inline fours can't do it. don't bother, it is all down or all up, variable valve bs aint even gonna help it.

Not sure what your talking about, I have had an inline 4 before that had a broken spark plug, brok it late one night putting it back together, other then runnig a bit rough and a bit underpower, it ran fine for 2 days until I got around to replaceing the plug.

MadisonMPG 01-20-2010 01:00 PM

Quote:

Originally Posted by Christ (Post 155409)

I want some of whatever you're on, dude...

me too

I want a 3 main boxer engine too.

Frank Lee 01-20-2010 07:17 PM

And lots and lots of welding. You know, for the nuclear debris benefits.

Christ 01-20-2010 08:02 PM

Quote:

Originally Posted by Frank Lee (Post 155568)
And lots and lots of welding. You know, for the nuclear debris benefits.

If the weight of the weld medium exceeds that of the engine....









You might drive an old ass subaru...

user removed 01-20-2010 08:06 PM

59 Bugeye Sprite with two burnt exhaust valves was seriously gutless.

35 PSI compression on those two cyls.

regards
Mech

ahab13 01-21-2010 04:23 PM

On my 91 Geo Storm 2 of the fuel injectors simultaneously went out, and even with the ECM in limp mode and the unnecessary drag of 2 useless pistons and everything I was still able to drive home about 25 miles using going about 50 on the freeway and almost stopping when going up hills. The Storm has speed density EFI so it goes off of RPM and TPS, and MAF which could be tricky with 2 cylinders. I'm not too sure about tricking it, but If you can figure that out then you should have a 800cc fuel sipper. If not you can just throw the carb on there, and still get really good mileage.

Christ 01-21-2010 10:16 PM

Quote:

Originally Posted by ahab13 (Post 155780)
On my 91 Geo Storm 2 of the fuel injectors simultaneously went out, and even with the ECM in limp mode and the unnecessary drag of 2 useless pistons and everything I was still able to drive home about 25 miles using going about 50 on the freeway and almost stopping when going up hills. The Storm has speed density EFI so it goes off of RPM and TPS, and MAF which could be tricky with 2 cylinders. I'm not too sure about tricking it, but If you can figure that out then you should have a 800cc fuel sipper. If not you can just throw the carb on there, and still get really good mileage.

Thanks for this post, and informative for a first post here. There is a thread on going about this over here, please add your input there, as well! :thumbup:


Welcome to EM!

guillermoariast 02-06-2010 11:19 AM

Killing individual cylinders in carburated engine
 
Hello, i have a Chevrolet K5 Blazer 4x4 truck with a 6 cyl, 250 ci engine.
It is a carburted engine with electronic distributor.

I would like to know how to kill 2 cylinders when i'm on a plain road at constant velocity.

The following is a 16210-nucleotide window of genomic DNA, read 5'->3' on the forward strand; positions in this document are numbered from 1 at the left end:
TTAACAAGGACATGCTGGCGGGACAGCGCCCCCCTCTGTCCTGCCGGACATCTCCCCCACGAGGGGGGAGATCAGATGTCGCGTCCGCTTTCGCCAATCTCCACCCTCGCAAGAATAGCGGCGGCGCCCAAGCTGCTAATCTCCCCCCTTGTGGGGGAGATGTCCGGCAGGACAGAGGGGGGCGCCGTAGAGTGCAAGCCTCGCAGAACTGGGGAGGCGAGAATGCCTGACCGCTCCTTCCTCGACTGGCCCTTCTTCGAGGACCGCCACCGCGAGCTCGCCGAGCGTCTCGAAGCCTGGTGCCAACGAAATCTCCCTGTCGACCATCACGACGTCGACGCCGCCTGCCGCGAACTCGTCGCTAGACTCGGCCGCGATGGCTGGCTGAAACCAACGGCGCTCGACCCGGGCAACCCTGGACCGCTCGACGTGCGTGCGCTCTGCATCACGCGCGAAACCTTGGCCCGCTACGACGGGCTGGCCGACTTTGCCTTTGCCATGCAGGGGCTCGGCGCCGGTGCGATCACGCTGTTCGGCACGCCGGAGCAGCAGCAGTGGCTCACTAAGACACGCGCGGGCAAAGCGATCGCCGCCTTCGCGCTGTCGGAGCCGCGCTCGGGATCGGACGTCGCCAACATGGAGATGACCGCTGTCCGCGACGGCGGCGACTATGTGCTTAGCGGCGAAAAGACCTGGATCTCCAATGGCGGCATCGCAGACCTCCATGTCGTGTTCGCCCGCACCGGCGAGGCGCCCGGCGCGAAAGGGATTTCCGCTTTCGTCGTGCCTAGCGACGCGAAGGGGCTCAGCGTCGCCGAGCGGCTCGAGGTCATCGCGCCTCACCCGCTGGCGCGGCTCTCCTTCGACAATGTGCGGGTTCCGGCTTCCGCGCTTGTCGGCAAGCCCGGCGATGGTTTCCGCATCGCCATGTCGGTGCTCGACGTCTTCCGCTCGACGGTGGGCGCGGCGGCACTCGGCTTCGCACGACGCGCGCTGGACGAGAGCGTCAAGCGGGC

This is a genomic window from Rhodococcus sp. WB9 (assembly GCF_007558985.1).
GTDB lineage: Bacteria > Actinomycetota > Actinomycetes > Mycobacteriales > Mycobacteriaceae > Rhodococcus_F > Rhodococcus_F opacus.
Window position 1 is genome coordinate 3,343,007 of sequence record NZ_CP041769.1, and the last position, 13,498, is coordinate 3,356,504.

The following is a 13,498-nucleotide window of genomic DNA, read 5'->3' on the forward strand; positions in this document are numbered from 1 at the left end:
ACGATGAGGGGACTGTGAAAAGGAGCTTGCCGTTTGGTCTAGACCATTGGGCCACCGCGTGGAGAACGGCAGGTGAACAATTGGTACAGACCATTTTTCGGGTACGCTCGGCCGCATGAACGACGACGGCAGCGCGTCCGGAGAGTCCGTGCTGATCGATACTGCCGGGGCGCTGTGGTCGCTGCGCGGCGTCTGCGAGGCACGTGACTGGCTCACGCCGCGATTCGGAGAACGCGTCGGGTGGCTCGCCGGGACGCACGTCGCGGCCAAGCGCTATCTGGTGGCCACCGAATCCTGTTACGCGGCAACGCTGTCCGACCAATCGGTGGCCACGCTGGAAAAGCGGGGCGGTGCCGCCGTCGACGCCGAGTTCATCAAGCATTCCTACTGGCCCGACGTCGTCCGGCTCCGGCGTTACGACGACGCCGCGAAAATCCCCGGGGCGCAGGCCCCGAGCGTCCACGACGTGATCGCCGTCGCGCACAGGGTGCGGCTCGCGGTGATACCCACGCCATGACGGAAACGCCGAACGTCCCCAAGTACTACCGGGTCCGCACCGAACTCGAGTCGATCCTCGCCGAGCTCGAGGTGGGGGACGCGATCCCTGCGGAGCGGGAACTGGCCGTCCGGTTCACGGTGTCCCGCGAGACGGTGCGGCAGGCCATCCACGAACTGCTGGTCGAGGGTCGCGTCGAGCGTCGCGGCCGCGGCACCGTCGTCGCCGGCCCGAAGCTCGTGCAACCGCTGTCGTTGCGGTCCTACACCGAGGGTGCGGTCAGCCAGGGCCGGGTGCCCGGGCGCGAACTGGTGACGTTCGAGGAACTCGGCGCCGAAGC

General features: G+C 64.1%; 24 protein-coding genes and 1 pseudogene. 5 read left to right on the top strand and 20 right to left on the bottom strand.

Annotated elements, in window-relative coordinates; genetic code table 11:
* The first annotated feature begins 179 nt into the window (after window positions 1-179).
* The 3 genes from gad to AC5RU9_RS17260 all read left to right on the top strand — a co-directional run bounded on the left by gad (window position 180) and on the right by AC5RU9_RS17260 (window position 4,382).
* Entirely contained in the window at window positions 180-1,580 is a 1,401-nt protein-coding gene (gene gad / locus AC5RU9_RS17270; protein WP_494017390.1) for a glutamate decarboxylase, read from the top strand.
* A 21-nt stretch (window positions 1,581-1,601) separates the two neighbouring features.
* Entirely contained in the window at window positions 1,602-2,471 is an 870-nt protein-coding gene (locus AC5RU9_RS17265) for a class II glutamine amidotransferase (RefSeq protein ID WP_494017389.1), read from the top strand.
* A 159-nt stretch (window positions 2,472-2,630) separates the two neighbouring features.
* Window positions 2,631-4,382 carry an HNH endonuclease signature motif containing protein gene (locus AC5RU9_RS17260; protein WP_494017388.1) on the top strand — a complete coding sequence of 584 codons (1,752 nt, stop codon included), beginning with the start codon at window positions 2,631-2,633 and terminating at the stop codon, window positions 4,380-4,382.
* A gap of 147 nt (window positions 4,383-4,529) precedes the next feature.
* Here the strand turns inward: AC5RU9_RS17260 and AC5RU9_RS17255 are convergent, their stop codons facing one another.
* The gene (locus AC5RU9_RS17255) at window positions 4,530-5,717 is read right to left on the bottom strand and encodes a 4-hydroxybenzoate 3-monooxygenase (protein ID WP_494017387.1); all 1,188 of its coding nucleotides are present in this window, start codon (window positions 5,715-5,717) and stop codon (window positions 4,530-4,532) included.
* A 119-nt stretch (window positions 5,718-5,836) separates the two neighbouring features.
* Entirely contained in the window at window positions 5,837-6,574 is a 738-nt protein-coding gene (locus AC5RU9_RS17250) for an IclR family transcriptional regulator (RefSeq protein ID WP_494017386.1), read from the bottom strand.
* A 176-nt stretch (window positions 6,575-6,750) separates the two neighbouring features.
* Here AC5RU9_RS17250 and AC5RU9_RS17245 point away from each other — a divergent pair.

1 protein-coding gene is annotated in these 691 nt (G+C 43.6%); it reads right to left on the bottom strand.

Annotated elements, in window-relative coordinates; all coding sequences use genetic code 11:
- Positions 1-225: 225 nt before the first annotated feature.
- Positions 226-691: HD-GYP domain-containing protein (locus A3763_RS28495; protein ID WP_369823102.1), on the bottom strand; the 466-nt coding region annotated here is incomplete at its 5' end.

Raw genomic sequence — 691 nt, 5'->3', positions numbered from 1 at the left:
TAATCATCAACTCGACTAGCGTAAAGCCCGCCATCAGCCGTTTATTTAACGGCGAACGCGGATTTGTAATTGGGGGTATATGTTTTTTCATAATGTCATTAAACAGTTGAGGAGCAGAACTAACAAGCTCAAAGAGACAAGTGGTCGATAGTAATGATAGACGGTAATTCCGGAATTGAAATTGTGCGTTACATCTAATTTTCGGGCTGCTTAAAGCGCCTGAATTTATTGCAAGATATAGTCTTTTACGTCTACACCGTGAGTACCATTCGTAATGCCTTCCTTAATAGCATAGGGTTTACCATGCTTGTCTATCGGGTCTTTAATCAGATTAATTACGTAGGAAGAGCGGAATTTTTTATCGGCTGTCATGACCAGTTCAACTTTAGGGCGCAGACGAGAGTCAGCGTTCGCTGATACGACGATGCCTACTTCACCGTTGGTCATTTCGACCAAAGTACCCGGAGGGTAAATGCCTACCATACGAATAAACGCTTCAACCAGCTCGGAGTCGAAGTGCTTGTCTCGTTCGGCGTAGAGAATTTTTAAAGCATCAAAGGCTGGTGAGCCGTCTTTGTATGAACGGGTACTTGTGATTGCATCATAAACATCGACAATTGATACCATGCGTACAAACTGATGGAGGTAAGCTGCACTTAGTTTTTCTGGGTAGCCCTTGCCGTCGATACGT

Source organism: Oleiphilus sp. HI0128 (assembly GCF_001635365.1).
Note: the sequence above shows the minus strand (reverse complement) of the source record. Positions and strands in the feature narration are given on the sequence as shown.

Thanks

stonebreaker 02-06-2010 12:16 PM

Just deactivating the injectors won't work. The problem is you're still pumping air through the engine, which requires work. The way the OEM's do it is they shut off the valves to the deactivated cylinders, so that the trapped air simply acts as a spring and you don't have the pumping losses. Even so, the OEM's are seeing only about a 15% increase in fuel economy with cylinder deactivation.

guillermoariast 02-06-2010 03:04 PM

Quote:

Originally Posted by stonebreaker (Post 159484)
Just deactivating the injectors won't work. The problem is you're still pumping air through the engine, which requires work. The way the OEM's do it is they shut off the valves to the deactivated cylinders, so that the trapped air simply acts as a spring and you don't have the pumping losses. Even so, the OEM's are seeing only about a 15% increase in fuel economy with cylinder deactivation.

Hi, thanks for answering. My engine is carburated. How could i (with help from my mechanic) do it?

stonebreaker 02-06-2010 04:11 PM

You can't. The engines with cylinder deactivation have to be designed that way from the factory. For example, the way GM does it in their LS series engines is by turning off oil flow to half the lifters, which causes them to collapse, thereby deactivating the valves. You'd have to get a brand new unmachined engine block and drill the oil passages yourself, fit electric solenoids in place, and program a computer when to activate it or not, in order to do that on a version of the engine you have now; you're better off just buying a junkyard motor that has it already.

A couple of places you CAN look for fuel economy improvements in your current setup might be in friction reduction. Is your motor an overhead cam engine or a pushrod engine? If it's a pushrod engine, look into roller rockers. These reduce internal engine friction. If an overhead cam, maybe check into camshaft roller bearings.

Another area to think about when you have to rebuild your engine is with new design pistons. get hypereutectic pistons with anti-friction coatings on the skirts and heat reflective coatings on the tops. Get the pistons that use the thinnest rings available. We've seen horsepower increases by as much as 20 hp just by going with these; all they do is reduce internal friction and keep more heat in the combustion chamber.

Maybe look at porting your exhaust ports. The faster the cylinder blows down after the exhaust valve opens, the less work the engine has to do pumping the exhaust out of the cylinder. I doubt intake porting would help much, but pocket porting the exhaust, especially to increase low lift flow, would certainly help make the engine more efficient.

You said your engine was carberated. If it is a pushrod engine, see if it has roller lifters. If not, think about converting. It will not only reduce internal friction but increase reliability, as well.

I realize you're never going to save enough gas to justify the more radical mods, but I'm coming at this from a performance viewpoint rather than a cost standpoint.